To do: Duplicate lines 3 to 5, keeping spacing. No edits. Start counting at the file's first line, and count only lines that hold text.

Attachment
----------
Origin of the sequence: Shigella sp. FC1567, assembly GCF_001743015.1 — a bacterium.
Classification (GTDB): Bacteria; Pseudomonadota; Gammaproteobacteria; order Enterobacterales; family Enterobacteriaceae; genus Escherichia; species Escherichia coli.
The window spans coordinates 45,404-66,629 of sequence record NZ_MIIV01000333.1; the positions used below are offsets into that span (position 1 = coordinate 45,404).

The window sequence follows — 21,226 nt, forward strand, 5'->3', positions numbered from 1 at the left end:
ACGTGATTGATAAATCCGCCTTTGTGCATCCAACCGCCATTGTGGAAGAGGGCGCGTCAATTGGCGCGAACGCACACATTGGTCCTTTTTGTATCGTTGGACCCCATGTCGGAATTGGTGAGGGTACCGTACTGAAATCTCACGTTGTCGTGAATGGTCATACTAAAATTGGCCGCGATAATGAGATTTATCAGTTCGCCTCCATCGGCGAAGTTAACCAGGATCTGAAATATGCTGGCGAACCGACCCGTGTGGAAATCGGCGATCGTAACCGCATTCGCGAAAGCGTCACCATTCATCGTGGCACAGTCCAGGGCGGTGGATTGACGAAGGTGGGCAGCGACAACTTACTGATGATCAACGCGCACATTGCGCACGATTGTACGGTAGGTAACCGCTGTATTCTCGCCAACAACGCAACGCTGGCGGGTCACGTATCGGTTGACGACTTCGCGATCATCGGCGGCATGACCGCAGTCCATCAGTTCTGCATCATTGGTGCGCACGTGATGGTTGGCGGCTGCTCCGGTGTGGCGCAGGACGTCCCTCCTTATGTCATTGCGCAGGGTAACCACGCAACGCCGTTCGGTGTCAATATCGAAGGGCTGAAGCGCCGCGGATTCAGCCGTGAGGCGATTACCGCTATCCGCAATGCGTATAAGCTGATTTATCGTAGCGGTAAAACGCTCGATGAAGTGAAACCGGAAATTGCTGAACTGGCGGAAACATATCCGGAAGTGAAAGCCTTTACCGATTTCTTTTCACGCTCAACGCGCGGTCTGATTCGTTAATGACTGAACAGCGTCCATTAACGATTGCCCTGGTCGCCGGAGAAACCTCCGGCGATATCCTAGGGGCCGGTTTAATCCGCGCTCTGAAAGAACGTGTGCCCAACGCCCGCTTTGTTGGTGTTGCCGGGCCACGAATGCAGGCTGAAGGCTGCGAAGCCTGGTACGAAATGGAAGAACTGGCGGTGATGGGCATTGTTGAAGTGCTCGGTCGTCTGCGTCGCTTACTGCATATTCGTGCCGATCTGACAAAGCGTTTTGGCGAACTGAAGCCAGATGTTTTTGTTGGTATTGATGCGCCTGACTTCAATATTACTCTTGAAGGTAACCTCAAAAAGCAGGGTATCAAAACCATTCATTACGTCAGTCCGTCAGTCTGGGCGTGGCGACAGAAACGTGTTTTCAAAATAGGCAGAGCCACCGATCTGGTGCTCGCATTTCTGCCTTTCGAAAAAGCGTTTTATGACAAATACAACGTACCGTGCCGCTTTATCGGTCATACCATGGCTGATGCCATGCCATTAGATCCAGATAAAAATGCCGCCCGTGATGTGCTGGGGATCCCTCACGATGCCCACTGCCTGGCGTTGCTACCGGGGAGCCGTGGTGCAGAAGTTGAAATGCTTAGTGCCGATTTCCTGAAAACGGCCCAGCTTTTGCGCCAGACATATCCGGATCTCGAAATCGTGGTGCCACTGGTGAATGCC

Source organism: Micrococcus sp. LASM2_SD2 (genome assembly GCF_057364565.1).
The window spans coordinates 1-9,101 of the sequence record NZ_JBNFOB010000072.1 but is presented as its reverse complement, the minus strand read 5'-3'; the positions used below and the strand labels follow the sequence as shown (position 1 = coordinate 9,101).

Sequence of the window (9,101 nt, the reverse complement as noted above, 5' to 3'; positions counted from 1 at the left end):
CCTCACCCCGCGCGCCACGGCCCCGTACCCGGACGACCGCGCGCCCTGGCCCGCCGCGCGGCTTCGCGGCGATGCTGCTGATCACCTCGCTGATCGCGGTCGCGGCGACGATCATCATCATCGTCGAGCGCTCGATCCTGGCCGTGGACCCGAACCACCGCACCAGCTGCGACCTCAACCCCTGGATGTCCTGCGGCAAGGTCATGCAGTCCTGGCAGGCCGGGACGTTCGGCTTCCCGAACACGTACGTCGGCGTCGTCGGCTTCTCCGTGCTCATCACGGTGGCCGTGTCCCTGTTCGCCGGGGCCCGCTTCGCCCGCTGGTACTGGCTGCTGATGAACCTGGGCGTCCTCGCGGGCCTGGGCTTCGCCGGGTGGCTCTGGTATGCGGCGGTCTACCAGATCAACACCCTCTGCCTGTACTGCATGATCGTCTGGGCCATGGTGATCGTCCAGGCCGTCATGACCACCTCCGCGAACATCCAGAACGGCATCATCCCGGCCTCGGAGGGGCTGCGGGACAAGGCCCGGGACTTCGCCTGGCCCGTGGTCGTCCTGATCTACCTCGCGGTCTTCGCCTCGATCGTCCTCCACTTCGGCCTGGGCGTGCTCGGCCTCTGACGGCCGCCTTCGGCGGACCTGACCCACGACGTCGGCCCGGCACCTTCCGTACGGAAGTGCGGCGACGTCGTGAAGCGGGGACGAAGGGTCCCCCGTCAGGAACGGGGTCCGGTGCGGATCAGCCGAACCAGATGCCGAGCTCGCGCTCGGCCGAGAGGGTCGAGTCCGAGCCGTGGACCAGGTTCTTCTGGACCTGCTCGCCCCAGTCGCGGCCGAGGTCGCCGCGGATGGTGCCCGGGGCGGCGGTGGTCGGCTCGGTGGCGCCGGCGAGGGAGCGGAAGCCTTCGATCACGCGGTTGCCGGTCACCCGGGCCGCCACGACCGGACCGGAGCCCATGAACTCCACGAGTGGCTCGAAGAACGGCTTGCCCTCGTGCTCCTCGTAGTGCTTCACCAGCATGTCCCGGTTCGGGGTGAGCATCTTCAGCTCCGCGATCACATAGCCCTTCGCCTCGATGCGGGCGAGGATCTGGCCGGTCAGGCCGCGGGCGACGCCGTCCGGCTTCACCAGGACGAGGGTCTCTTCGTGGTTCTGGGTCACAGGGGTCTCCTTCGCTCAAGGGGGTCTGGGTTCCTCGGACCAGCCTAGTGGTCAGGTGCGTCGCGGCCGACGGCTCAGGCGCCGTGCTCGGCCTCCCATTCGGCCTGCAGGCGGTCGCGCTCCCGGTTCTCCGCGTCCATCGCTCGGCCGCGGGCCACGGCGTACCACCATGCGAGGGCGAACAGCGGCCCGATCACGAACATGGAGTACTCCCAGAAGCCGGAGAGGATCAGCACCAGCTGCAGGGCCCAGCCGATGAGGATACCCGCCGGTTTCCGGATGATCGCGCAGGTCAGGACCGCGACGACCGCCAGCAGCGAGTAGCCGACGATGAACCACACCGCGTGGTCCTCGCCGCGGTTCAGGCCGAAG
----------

The window spans coordinates 45,404-66,629 of sequence record NZ_MIIV01000333.1; the positions used below are offsets into that span (position 1 = coordinate 45,404).

The window sequence follows — 21,226 nt, forward strand, 5'->3', positions numbered from 1 at the left end:
ACGTGATTGATAAATCCGCCTTTGTGCATCCAACCGCCATTGTGGAAGAGGGCGCGTCAATTGGCGCGAACGCACACATTGGTCCTTTTTGTATCGTTGGACCCCATGTCGGAATTGGTGAGGGTACCGTACTGAAATCTCACGTTGTCGTGAATGGTCATACTAAAATTGGCCGCGATAATGAGATTTATCAGTTCGCCTCCATCGGCGAAGTTAACCAGGATCTGAAATATGCTGGCGAACCGACCCGTGTGGAAATCGGCGATCGTAACCGCATTCGCGAAAGCGTCACCATTCATCGTGGCACAGTCCAGGGCGGTGGATTGACGAAGGTGGGCAGCGACAACTTACTGATGATCAACGCGCACATTGCGCACGATTGTACGGTAGGTAACCGCTGTATTCTCGCCAACAACGCAACGCTGGCGGGTCACGTATCGGTTGACGACTTCGCGATCATCGGCGGCATGACCGCAGTCCATCAGTTCTGCATCATTGGTGCGCACGTGATGGTTGGCGGCTGCTCCGGTGTGGCGCAGGACGTCCCTCCTTATGTCATTGCGCAGGGTAACCACGCAACGCCGTTCGGTGTCAATATCGAAGGGCTGAAGCGCCGCGGATTCAGCCGTGAGGCGATTACCGCTATCCGCAATGCGTATAAGCTGATTTATCGTAGCGGTAAAACGCTCGATGAAGTGAAACCGGAAATTGCTGAACTGGCGGAAACATATCCGGAAGTGAAAGCCTTTACCGATTTCTTTTCACGCTCAACGCGCGGTCTGATTCGTTAATGACTGAACAGCGTCCATTAACGATTGCCCTGGTCGCCGGAGAAACCTCCGGCGATATCCTAGGGGCCGGTTTAATCCGCGCTCTGAAAGAACGTGTGCCCAACGCCCGCTTTGTTGGTGTTGCCGGGCCACGAATGCAGGCTGAAGGCTGCGAAGCCTGGTACGAAATGGAAGAACTGGCGGTGATGGGCATTGTTGAAGTGCTCGGTCGTCTGCGTCGCTTACTGCATATTCGTGCCGATCTGACAAAGCGTTTTGGCGAACTGAAGCCAGATGTTTTTGTTGGTATTGATGCGCCTGACTTCAATATTACTCTTGAAGGTAACCTCAAAAAGCAGGGTATCAAAACCATTCATTACGTCAGTCCGTCAGTCTGGGCGTGGCGACAGAAACGTGTTTTCAAAATAGGCAGAGCCACCGATCTGGTGCTCGCATTTCTGCCTTTCGAAAAAGCGTTTTATGACAAATACAACGTACCGTGCCGCTTTATCGGTCATACCATGGCTGATGCCATGCCATTAGATCCAGATAAAAATGCCGCCCGTGATGTGCTGGGGATCCCTCACGATGCCCACTGCCTGGCGTTGCTACCGGGGAGCCGTGGTGCAGAAGTTGAAATGCTTAGTGCCGATTTCCTGAAAACGGCCCAGCTTTTGCGCCAGACATATCCGGATCTCGAAATCGTGGTGCCACTGGTGAATGCC